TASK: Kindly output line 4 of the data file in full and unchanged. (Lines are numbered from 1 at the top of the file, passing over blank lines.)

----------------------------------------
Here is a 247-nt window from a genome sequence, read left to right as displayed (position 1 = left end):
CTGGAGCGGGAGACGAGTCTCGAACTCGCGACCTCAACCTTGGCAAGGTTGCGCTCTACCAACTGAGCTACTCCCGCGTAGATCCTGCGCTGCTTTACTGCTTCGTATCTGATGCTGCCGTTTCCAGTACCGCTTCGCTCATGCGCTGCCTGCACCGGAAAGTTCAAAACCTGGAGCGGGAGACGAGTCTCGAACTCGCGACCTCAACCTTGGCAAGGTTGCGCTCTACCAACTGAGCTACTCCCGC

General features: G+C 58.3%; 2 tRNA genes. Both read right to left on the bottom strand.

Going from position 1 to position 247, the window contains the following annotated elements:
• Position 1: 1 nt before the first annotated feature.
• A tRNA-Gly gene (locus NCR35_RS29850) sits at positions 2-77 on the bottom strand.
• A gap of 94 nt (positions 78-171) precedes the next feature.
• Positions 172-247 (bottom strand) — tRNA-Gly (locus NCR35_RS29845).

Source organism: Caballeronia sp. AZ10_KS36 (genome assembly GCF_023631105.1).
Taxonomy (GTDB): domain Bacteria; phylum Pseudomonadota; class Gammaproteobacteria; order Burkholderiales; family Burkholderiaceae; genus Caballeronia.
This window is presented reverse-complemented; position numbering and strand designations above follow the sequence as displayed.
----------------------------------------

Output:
Going from position 1 to position 247, the window contains the following annotated elements: